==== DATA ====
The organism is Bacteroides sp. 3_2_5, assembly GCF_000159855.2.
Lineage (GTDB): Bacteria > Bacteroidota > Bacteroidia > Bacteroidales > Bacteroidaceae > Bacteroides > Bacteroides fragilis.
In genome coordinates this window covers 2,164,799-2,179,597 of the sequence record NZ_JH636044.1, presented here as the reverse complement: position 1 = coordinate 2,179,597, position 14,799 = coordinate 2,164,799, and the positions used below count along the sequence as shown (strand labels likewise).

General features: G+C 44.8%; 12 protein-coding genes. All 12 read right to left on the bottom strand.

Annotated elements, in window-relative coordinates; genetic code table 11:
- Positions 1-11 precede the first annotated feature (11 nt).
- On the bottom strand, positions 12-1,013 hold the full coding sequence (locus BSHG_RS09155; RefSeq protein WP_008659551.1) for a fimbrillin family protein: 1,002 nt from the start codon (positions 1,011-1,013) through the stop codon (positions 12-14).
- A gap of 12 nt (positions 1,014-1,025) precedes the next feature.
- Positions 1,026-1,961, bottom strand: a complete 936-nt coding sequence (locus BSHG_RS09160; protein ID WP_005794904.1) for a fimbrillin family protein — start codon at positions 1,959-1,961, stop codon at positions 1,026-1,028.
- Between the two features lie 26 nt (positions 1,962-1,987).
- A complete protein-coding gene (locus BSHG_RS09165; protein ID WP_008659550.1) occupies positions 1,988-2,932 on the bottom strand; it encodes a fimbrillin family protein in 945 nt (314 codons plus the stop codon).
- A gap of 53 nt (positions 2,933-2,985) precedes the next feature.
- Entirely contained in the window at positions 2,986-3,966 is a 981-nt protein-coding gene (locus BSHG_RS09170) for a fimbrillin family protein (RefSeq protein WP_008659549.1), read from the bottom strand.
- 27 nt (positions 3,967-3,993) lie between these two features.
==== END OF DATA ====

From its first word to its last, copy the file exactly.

The organism is Bacteroides sp. 3_2_5, assembly GCF_000159855.2.
Lineage (GTDB): Bacteria > Bacteroidota > Bacteroidia > Bacteroidales > Bacteroidaceae > Bacteroides > Bacteroides fragilis.
In genome coordinates this window covers 2,164,799-2,179,597 of the sequence record NZ_JH636044.1, presented here as the reverse complement: position 1 = coordinate 2,179,597, position 14,799 = coordinate 2,164,799, and the positions used below count along the sequence as shown (strand labels likewise).

General features: G+C 44.8%; 12 protein-coding genes. All 12 read right to left on the bottom strand.

Annotated elements, in window-relative coordinates; genetic code table 11:
- Positions 1-11 precede the first annotated feature (11 nt).
- On the bottom strand, positions 12-1,013 hold the full coding sequence (locus BSHG_RS09155; RefSeq protein WP_008659551.1) for a fimbrillin family protein: 1,002 nt from the start codon (positions 1,011-1,013) through the stop codon (positions 12-14).
- A gap of 12 nt (positions 1,014-1,025) precedes the next feature.
- Positions 1,026-1,961, bottom strand: a complete 936-nt coding sequence (locus BSHG_RS09160; protein ID WP_005794904.1) for a fimbrillin family protein — start codon at positions 1,959-1,961, stop codon at positions 1,026-1,028.
- Between the two features lie 26 nt (positions 1,962-1,987).
- A complete protein-coding gene (locus BSHG_RS09165; protein ID WP_008659550.1) occupies positions 1,988-2,932 on the bottom strand; it encodes a fimbrillin family protein in 945 nt (314 codons plus the stop codon).
- A gap of 53 nt (positions 2,933-2,985) precedes the next feature.
- Entirely contained in the window at positions 2,986-3,966 is a 981-nt protein-coding gene (locus BSHG_RS09170) for a fimbrillin family protein (RefSeq protein WP_008659549.1), read from the bottom strand.
- 27 nt (positions 3,967-3,993) lie between these two features.